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Chonody publishes studies on loneliness during the pandemic

Story by Hannah McNamee, College of Health Sciences student journalist

Jill Chonody with books behind her

Jill Chonody, an associate professor in the School of Social Work, recently co-authored two articles on COVID-19 and loneliness: “Meeting social needs and loneliness in a time of social distancing under COVID-19: A comparison among young, middle, and older adults,”  in the Journal of Human Behavior in the Social Environment, and “Risk and protective factors of loneliness among older adults: The significance of social isolation and quality and type of contact” in the journal Social Work in Public Health.

Chonody compared two types of loneliness: social and emotional, and studied the effects of loneliness on people in different age groups.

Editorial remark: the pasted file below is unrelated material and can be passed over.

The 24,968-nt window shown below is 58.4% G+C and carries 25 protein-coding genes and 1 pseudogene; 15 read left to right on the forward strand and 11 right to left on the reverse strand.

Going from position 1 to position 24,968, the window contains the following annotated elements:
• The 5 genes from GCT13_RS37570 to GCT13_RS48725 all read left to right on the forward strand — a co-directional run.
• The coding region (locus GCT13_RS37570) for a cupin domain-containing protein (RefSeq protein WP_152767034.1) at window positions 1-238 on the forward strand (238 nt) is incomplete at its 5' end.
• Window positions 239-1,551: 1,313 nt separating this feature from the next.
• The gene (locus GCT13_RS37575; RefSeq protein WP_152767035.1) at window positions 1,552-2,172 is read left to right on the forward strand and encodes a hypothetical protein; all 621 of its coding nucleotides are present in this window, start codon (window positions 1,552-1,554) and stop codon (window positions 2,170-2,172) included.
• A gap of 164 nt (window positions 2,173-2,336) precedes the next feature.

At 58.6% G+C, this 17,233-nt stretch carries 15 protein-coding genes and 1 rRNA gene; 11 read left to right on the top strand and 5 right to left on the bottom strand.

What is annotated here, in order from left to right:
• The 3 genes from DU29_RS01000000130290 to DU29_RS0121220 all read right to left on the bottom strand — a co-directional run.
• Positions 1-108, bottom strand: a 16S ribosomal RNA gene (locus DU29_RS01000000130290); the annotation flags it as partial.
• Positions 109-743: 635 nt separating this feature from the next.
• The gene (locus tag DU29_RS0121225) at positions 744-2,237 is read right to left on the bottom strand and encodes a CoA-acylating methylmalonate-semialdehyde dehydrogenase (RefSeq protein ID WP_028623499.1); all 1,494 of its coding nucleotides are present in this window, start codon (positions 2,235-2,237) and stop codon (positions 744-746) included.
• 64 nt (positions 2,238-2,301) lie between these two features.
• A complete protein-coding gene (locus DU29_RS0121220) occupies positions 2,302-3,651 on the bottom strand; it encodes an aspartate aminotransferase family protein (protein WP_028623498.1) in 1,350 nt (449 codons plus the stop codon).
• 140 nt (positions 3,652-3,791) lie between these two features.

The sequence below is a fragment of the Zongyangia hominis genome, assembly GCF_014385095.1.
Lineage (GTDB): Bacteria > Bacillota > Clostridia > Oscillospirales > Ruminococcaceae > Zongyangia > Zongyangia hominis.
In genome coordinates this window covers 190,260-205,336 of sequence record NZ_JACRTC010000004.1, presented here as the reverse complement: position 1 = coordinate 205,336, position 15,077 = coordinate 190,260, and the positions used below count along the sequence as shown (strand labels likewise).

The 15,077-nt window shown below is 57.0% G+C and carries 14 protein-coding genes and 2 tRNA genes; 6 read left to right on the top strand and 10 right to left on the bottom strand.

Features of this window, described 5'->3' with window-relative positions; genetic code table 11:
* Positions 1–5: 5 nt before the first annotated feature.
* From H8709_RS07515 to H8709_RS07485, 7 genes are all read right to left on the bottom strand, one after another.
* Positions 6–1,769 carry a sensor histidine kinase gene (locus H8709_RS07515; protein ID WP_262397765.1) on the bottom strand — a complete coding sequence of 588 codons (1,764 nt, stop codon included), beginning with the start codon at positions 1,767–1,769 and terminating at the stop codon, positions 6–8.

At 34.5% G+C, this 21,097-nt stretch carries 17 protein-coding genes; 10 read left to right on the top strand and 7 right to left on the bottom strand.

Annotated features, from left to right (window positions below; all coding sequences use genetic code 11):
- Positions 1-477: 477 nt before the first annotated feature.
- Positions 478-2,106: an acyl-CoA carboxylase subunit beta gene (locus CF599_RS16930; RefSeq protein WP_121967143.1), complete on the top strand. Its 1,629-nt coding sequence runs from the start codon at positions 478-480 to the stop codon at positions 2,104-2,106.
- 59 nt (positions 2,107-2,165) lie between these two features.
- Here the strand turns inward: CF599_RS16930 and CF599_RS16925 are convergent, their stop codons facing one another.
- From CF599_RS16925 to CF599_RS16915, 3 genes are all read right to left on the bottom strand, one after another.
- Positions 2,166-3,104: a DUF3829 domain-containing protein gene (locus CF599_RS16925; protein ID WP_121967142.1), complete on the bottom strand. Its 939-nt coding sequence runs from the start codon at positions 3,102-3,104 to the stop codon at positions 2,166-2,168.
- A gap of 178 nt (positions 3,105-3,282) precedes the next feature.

Social loneliness means that individuals miss having people around them. Emotional loneliness means that individuals lack fulfilling and trusting relationships with other people.

According to Chonody’s studies, young adults have experienced more social loneliness during the pandemic than other age groups have. Elderly people have already adjusted to less social interaction, but young adults are in the midst of active involvement in social groups and organizations. The arrival of COVID-19 interrupted or stopped those activities.

Emotional loneliness, the feeling that an individual doesn’t have enough trusted people and fulfilling relationships in their lives, has also been highest in young adults during this time period. Chonody concluded that this is because as individuals age, they tend to create longer and more meaningful, if fewer, friendships and relationships with other people.

Chonody found that elderly people value talking on the phone more than virtual meet-ups, while younger adults value virtual meet-ups more. Luckily, there are ways for young adults to cope, Chonody said.

“Find people with shared interests so that you have a shared experience. Use Zoom and other technology resources to break the social barriers the pandemic has created,” Chonody said.

Creating these connections now can lead to lifelong friendships that will in turn provide individuals with emotional and social fulfillment.